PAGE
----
As soon as the doo-wop harmonies of The Five Satins’ ‘In the Still of the Night’ ring out during the opening sequence of Martin Scorsese’s epic crime flick, The Irishman, it’s clear he’s revelling in the genre he did so much to define. It’s like Mean Streets all over again.
Based on I Heard You Paint Houses – the memoirs of hitman Frank Sheeran, written by Charles Brandt – The Irishman sees an elderly Sheeran (Robert De Niro) sat at a restaurant table reflecting on life. Flash back to the 1950s and we’re led through the World War II vet’s days in Pennsylvania racking up dead bodies under the orders of mob boss Russell Bufalino (Joe Pesci). Years pass by and Sheeran’s loyalties grow confused by a developing friendship with powerful labour union leader Jimmy Hoffa (Al Pacino). His struggle to balance these two commitments is at the core of Scorsese’s dark drama.
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With a runtime of three-and-a-half-hours and a production cost of $159m, this is Marty’s longest and most expensive feature to date. Considerable post-production work has gone in to de-aging septuagenarians De Niro, Pesci and Pacino so that we can see them in their thirties, forties and fifties. It’s a triumph of the updated technology that it works so seamlessly – barely perceptible in the actors’ youngest forms before becoming pretty much undetectable thereafter.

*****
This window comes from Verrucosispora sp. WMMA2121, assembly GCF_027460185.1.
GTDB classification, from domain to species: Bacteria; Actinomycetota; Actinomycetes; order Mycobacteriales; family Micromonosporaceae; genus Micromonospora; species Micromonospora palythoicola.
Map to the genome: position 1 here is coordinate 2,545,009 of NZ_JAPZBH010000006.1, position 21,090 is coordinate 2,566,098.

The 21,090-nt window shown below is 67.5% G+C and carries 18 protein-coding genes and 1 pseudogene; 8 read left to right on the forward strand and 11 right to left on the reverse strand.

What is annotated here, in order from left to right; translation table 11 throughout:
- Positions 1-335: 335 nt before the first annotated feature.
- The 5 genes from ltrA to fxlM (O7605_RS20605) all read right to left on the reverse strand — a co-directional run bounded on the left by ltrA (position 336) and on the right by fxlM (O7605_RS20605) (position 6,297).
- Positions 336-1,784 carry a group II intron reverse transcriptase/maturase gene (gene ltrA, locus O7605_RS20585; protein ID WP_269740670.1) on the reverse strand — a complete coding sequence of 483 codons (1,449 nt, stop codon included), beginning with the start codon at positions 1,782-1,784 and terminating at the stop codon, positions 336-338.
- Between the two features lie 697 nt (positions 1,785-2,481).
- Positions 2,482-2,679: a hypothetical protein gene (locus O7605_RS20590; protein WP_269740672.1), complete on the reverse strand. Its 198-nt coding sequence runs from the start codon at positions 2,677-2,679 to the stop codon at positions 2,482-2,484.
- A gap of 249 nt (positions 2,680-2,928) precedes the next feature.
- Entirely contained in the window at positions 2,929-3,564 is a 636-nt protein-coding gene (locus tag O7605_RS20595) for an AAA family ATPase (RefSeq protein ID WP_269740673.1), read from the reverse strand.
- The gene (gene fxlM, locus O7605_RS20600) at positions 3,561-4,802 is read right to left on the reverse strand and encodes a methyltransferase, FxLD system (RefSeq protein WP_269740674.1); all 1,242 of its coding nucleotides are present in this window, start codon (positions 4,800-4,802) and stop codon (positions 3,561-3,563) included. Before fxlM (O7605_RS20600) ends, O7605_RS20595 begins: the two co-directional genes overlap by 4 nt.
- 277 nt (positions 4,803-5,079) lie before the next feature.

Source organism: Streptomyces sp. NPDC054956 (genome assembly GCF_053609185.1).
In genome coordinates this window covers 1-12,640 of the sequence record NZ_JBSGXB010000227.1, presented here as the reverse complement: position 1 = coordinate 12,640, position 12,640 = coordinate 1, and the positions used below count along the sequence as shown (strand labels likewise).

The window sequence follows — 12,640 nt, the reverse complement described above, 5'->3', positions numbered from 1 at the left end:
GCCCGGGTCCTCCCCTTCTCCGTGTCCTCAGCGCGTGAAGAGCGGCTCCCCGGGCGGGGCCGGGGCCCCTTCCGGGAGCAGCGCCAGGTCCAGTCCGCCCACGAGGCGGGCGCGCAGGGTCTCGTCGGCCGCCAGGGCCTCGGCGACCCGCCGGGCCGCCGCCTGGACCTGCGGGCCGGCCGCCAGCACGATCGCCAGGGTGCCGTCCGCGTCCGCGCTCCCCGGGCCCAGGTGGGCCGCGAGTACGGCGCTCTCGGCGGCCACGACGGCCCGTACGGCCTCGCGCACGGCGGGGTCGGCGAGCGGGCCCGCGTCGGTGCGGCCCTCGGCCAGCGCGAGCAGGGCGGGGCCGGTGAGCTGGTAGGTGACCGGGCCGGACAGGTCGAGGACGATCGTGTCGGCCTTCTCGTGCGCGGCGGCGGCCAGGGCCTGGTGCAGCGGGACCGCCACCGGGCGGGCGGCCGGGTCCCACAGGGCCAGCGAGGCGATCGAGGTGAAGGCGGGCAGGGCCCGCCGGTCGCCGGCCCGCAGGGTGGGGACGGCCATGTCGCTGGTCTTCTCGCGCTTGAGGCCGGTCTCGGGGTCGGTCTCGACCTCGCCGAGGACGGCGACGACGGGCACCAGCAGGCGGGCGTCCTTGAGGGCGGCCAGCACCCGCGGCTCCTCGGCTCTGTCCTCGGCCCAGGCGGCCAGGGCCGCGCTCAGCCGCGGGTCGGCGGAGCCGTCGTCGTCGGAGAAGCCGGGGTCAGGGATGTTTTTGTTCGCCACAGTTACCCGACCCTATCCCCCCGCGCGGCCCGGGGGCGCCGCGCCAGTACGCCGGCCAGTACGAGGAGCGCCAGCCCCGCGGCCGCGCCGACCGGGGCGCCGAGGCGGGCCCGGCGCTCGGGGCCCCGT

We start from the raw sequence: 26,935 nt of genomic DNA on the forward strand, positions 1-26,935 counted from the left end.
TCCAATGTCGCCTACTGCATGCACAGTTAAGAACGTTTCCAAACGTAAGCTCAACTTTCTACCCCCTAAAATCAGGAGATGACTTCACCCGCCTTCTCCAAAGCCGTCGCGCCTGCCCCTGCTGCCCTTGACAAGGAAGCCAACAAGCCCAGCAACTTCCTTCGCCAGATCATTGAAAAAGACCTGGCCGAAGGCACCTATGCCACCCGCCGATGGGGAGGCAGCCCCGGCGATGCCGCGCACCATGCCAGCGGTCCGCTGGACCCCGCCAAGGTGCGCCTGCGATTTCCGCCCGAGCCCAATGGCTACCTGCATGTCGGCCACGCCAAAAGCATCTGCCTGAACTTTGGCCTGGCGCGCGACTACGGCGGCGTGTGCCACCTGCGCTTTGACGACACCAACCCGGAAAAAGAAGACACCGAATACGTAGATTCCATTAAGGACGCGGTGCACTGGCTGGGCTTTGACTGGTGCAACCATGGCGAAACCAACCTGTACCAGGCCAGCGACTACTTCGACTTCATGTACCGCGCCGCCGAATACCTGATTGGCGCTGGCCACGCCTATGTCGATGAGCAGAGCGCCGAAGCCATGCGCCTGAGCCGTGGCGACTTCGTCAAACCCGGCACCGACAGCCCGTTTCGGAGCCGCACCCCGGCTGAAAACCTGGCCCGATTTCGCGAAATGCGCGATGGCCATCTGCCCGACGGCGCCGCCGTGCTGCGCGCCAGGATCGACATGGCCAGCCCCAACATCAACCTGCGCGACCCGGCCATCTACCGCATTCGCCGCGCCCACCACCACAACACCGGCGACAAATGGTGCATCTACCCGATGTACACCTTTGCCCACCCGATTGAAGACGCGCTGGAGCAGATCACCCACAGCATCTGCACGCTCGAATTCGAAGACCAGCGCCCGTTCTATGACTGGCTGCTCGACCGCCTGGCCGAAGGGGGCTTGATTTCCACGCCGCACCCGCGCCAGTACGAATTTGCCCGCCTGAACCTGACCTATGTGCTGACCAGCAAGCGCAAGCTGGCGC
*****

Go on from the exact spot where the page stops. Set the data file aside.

At 209 minutes, it’s also impressive that Scorsese’s late career entry only falters in the middle section. As attention lingers on the Kennedy brothers’ increasing public profile in the ’60s, the movie starts to feel bloated. Of course, the political family’s success did have consequences on the business exploits of Hoffa, Bufalino and co., but the extensive coverage of union politics, depositions and court hearings forces the pace to drop. Thankfully, Steven Zaillian’s screenplay more than makes up for it in the closing third. Dots are connected, loose ends are tied up and the story is reeled in for a taut and satisfying conclusion.
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Thankfully, none of the megawatt, all-star cast disappoint. Pesci shows no signs of rustiness after returning from retirement; Harvey Keitel appears in a Scorsese project for the first time in over 30 years; and Pacino is directed by him for the first time ever. The latter is a hoot as the volatile, profane Hoffa, particularly so when clashing with Stephen Graham’s wonderfully antagonistic New Jersey gangster Tony Pro. But the focal point is undoubtedly De Niro vs Pacino. 2008 thriller Righteous Kill – the only film De Niro regrets making with Pacino – can surely be excised from the records now, and Heat contextualised as the starter for this sumptuous main course. When the dust finally settles though, will The Irishman really be considered as top tier Marty? Not quite. The bar is too high. But as an absorbing latter-day entry into the Scorsese canon? The Irishman works just fine.
If this is to be Pesci, De Niro and Scorsese’s final fling together, then they couldn’t wish to end on a better note. The director’s 26th feature film is a meditative and classy offering. Hollywood’s old cronies are still the real deal – magnetic, riveting and unique. Let’s hope we see them again soon.